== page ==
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Emotional Frank Chikane Recalls Period After Neil Aggett’s Death

JOHANNESBURG – Anti-apartheid activist Frank Chikane said political detainees received better treatment for a brief period after the death of Neil Aggett in 1982.

On Thursday, Chikane said after Aggett was found hanging in his holding cell at the John Vorster Square, prisoners were allowed family visits and were fed regularly.

An apartheid inquiry found that the trade unionist committed suicide, but his family has always believed he died at the hands of the apartheid police.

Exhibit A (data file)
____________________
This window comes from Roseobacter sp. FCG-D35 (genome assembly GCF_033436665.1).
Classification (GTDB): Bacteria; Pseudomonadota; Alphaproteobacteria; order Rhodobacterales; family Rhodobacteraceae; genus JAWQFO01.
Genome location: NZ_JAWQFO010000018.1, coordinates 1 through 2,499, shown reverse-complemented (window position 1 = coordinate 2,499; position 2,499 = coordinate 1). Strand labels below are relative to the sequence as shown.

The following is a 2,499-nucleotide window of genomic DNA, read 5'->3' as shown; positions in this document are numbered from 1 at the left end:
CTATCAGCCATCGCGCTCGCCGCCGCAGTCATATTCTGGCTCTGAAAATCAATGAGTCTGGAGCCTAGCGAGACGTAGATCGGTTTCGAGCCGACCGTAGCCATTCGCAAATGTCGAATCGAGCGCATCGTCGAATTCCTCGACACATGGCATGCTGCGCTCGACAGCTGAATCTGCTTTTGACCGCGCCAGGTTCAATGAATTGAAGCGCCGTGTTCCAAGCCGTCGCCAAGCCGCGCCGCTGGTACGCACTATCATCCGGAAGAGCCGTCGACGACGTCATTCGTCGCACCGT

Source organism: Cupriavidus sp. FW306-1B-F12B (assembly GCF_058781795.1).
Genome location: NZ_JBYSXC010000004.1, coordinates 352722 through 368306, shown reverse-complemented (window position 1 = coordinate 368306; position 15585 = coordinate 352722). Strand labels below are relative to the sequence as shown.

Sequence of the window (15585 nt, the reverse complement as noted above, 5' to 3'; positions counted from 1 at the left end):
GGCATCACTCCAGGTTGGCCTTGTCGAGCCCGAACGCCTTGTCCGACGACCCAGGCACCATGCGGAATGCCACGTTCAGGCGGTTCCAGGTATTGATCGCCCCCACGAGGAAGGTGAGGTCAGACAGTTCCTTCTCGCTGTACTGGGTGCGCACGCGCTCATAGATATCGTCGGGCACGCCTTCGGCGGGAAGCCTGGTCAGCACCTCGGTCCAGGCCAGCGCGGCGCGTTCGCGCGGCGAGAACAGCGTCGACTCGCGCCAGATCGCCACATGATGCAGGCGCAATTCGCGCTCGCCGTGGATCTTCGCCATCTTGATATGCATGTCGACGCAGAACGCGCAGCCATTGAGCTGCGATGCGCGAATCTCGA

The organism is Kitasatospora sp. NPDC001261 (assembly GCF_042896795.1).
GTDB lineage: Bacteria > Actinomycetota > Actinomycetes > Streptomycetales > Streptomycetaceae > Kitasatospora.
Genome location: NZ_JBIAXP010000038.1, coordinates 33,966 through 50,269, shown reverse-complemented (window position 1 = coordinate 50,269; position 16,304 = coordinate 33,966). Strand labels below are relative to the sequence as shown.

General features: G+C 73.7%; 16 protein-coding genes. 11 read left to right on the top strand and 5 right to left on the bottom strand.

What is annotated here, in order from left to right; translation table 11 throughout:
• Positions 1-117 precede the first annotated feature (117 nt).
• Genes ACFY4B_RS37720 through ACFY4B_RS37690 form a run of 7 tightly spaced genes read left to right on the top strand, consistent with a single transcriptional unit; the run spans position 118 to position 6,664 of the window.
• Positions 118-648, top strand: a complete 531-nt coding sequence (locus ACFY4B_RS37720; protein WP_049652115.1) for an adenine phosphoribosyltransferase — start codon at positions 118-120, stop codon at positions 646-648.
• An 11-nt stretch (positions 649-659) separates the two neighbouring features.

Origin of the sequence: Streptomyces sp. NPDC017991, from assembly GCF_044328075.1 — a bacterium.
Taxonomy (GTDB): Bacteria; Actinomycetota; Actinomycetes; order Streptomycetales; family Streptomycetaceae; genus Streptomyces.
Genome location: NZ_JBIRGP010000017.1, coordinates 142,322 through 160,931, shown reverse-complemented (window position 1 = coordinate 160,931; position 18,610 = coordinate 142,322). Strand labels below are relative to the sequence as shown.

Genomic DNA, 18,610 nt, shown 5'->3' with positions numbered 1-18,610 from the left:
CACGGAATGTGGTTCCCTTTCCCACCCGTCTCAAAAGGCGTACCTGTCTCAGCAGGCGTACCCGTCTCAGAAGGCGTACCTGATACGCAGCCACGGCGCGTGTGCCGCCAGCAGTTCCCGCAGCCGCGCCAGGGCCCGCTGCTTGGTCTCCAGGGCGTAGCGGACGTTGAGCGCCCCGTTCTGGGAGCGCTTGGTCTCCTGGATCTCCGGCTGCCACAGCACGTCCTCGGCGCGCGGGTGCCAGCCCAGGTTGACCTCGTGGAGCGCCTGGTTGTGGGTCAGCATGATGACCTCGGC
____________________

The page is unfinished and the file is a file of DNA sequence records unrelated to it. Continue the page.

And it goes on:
Chikane became emotional during his testimony, saying he never believed Aggett committed suicide. But said things changed after Aggett’s death.

“Aggett’s death allowed us to meet family for the first time. I got to see my wife and sign the power of attorney. I got some clothes and food, which was not the case before.”

He added security officials would continuously check their pulse to see if they were still breathing.

The inquiry resumes on Friday.